Albania has a bunker problem. Across this tiny country of 2.8 million people, thousands of bunkers continue to dot the landscape. How many thousands, no one knows. Indeed, no one knows how many were built in the first place; estimates range from 150,000 to 750,000. Accurate records are either lost, destroyed, or weren’t kept in the first place.
Some bunkers are little steel pillboxes, with just enough room for a man and a machine gun. Others are enormous underground complexes, the size of villages, designed to protect the entire Albanian government from the nuclear attack they thought was imminent.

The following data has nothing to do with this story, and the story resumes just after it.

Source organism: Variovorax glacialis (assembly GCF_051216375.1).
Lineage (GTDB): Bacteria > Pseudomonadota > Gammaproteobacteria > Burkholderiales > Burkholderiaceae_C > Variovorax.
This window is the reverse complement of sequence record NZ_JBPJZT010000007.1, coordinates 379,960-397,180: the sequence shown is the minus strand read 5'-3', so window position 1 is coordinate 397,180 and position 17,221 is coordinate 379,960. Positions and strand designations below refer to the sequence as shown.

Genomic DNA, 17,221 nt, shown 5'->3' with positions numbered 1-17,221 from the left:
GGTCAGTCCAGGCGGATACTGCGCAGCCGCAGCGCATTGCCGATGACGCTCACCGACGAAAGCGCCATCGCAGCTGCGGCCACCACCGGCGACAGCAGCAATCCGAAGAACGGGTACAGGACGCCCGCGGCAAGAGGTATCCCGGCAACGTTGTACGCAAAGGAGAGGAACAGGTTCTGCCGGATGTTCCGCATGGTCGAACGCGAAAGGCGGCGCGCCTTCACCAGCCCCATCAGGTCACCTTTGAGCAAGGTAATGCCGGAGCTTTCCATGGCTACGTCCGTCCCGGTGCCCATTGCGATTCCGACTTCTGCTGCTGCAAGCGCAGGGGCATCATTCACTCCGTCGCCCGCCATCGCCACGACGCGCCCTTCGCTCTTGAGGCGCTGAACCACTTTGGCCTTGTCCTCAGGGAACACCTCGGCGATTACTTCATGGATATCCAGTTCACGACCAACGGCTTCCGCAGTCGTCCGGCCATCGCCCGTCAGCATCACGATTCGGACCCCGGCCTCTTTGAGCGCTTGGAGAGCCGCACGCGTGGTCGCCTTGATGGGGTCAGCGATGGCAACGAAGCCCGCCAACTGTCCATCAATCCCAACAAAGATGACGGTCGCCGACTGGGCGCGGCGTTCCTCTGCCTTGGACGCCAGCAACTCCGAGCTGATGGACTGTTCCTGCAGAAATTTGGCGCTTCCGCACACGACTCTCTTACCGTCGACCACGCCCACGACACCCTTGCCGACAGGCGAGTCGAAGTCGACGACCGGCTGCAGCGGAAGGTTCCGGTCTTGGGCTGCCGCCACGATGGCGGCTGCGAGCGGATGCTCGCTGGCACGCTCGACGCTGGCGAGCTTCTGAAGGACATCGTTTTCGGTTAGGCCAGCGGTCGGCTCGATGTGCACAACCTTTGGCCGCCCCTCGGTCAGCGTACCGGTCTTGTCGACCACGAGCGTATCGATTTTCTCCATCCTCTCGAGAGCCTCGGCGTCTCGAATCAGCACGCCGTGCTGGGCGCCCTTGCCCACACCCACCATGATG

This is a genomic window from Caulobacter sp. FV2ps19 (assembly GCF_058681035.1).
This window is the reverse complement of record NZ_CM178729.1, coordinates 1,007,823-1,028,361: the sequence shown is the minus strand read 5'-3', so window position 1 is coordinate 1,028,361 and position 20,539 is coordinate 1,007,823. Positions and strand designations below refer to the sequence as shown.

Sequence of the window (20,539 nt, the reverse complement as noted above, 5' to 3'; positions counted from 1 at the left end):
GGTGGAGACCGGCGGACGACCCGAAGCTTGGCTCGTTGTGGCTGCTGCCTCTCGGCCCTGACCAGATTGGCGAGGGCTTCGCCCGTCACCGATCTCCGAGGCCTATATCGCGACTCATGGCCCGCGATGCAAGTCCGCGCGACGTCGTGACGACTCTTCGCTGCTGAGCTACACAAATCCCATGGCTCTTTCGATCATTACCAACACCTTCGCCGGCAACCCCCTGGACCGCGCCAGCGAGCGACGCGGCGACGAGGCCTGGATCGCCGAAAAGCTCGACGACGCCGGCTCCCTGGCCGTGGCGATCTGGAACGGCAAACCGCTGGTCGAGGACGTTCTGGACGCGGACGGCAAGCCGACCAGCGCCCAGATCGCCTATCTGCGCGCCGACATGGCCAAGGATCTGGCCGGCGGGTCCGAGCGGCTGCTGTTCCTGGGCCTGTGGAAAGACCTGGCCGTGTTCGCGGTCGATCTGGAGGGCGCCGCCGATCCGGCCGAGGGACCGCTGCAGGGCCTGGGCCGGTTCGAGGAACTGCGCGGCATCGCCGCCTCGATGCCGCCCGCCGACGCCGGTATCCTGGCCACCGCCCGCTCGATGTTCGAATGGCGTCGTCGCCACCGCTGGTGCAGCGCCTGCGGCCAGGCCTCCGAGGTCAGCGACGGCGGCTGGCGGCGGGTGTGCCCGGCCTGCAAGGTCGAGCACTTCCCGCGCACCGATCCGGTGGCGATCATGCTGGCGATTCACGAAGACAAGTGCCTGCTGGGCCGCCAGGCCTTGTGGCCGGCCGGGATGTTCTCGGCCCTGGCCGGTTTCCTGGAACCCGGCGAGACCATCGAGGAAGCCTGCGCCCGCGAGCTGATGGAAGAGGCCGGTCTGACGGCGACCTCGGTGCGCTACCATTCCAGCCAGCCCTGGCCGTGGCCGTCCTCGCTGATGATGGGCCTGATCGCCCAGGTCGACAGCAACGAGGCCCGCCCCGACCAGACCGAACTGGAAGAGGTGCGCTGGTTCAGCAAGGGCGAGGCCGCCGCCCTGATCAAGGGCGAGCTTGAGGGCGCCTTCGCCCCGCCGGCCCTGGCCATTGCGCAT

They run from the coast to the mountains, north from the former Yugoslavia, south to Greece. They never saw action, and are today considered a monumental waste of money and resources. Communist Albania didn’t have enough for bread or decent housing, but apparently had plenty to build one bunker for every 11 Albanians.
But they are not without their uses, and 35 years after the last bunker was built, Albanians are coming up with all sorts of ingenious ways to turn concrete lemons into lucrative lemonade.
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